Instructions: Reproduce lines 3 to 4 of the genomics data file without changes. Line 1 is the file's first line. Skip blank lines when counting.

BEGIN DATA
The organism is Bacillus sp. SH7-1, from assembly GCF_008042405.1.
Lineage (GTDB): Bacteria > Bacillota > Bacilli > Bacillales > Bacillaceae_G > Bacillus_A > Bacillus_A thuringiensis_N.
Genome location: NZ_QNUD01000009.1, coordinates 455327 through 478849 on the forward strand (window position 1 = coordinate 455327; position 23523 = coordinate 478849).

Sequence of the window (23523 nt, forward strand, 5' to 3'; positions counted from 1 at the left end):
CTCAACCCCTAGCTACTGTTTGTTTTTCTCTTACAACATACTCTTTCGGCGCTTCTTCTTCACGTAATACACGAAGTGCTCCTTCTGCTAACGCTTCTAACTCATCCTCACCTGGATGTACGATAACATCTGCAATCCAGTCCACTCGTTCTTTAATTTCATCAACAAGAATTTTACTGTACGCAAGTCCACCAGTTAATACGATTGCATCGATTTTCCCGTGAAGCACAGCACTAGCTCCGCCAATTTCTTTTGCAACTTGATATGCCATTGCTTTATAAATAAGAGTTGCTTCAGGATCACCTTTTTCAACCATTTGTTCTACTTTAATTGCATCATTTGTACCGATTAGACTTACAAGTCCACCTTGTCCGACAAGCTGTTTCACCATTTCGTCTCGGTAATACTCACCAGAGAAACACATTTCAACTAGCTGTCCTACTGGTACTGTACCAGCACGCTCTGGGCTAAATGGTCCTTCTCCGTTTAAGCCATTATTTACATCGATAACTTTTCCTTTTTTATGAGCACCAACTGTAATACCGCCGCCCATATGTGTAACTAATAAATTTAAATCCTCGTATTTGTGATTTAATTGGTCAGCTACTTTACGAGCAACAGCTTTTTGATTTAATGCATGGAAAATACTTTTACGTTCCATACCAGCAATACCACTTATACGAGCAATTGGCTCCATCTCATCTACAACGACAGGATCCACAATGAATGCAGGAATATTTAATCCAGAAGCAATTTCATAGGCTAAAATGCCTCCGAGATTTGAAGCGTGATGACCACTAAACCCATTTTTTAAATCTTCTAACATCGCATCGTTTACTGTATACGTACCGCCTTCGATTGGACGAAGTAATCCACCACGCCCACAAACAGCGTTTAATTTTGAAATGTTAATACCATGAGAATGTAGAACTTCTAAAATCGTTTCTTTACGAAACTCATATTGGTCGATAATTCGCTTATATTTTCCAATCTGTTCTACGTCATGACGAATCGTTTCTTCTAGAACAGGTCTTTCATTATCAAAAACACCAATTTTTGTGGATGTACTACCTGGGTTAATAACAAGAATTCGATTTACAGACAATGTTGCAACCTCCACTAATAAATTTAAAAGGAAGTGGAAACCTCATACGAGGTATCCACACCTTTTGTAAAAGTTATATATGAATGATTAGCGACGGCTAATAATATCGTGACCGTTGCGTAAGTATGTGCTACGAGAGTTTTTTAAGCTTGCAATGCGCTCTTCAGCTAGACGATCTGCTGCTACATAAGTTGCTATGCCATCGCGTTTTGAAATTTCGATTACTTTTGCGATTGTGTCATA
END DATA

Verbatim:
Genome location: NZ_QNUD01000009.1, coordinates 455327 through 478849 on the forward strand (window position 1 = coordinate 455327; position 23523 = coordinate 478849).

Sequence of the window (23523 nt, forward strand, 5' to 3'; positions counted from 1 at the left end):